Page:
Rivals blast Trump for Muslim comments

Donald Trump fellow Republican presidential candidates have criticised his intention to require all US Muslims to register and be monitored through a database.

Republican presidential candidate Donald Trump.

Republican presidential candidate Donald Trump. Source: AAP

Republican presidential candidate Donald Trump drew criticism from White House rivals on Friday for saying he would implement a database to keep track of Muslims in the United States and require them to register in response to the attacks in Paris.

Trump, speaking to an NBC News reporter after a campaign appearance in Iowa on Thursday night, was asked if there should be a database to monitor Muslims in the United States.

"I would certainly implement that, absolutely," he said in on-camera comments. Asked how that differed from efforts last century to track Jews in Nazi Germany, he said: "You tell me."

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On Friday, Trump deflected criticism of the remarks, saying in a tweet: "I didn't suggest a database-a reporter did. We must defeat Islamic terrorism & have surveillance, including a watch list, to protect America."



His comments came amid renewed security concerns following the Islamic State attacks in Paris last week that killed at least 129 people, and a political fight over U.S. plans to take in 10,000 refugees from Syria.

Two Republican presidential rivals, former Florida Governor Jeb Bush and Ohio Governor John Kasich, were the most critical of the database proposal. Bush called it "just wrong."

"It's manipulating people's angst and their fears," he said on CNBC. "That's not strength. That's weakness."

Kasich, whose Super PAC is launching a $2.5 million series of attacks against Trump, said the proposal proved the real estate mogul was not worthy of the White House.

"The idea that someone would have to register with the federal government because of their religion strikes against all that we have believed in our nation’s history," Kasich said in a statement. "Donald Trump is unable to unite and lead our country.”

Texas Senator Ted Cruz refused to criticise Trump but said he disagreed with his plan for registries. "I'm a big fan of Donald Trump's, but I'm not a fan of government registries of American citizens," Cruz said.

Retired neurosurgeon Ben Carson, who earlier this week compared Syrian refugees to "rabid dogs," called singling out an individual religion to create a database "a pretty dangerous precedent."

'Treat everybdy the same'

"I don’t think it’s a good idea to treat anybody differently, one of the hallmarks of America is that we treat everybody the same," Carson said.

He said, however, it would be acceptable to shut down mosques where "a lot of activity going on that is radicalising people."

Other Republican candidates opted not to weigh in on the proposal by Trump, who earlier in the week called for shutting down American mosques frequented by radicals.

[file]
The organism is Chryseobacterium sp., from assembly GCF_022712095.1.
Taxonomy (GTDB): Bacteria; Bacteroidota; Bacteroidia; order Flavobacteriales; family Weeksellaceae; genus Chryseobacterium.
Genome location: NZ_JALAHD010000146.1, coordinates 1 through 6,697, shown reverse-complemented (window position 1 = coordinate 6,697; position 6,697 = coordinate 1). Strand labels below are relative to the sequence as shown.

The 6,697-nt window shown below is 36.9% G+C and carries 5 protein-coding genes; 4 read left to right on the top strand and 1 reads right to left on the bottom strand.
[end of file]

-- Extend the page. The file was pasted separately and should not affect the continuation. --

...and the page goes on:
Trump, who leads the Republican presidential field in opinion polls, has called for deporting the estimated 11 million illegal immigrants in America.

He said Muslims would be legally required to register for the database. "There should be a lot of systems, beyond databases," he said.

Democratic presidential candidates Hillary Clinton and Bernie Sanders also criticised Trump's comments.

"This is shocking rhetoric. It should be denounced by all seeking to lead this country," Clinton said on Twitter. Sanders called Trump's remarks "outrageous and bigoted."

The Paris attacks have launched a growing debate on the 2016 campaign trail about the appropriate U.S. response.

As the debate over terrorism has gained prominence on the campaign trail, early polls show Republicans turning to Trump, a billionaire with no previous government experience, to tackle the issue. A Reuters/Ipsos poll taken in the days after the attack found 33 per cent of Republicans think he is best suited to address terrorism, leading the field.

Trump supporters Betty and Terry Phelps, of Lisco, Nebraska, said the database plan made sense. Betty Phelps said it would not be much different than existing databases.

"We’re all kept track of, through driver’s license, social security number," she said.

Ibrahim Hooper, spokesman for the Council on American-Islamic Relations, a Muslim rights group, said the rest of the Republican presidential field should say publicly whether they would close mosques, create a database of Muslims or require Muslims to carry a special ID card.

"This is way beyond the pale, this is basically a call to persecute a religious minority based on nothing other than their faith," Hooper said.


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Published 21 November 2015 at 9:24am
Source: Reuters

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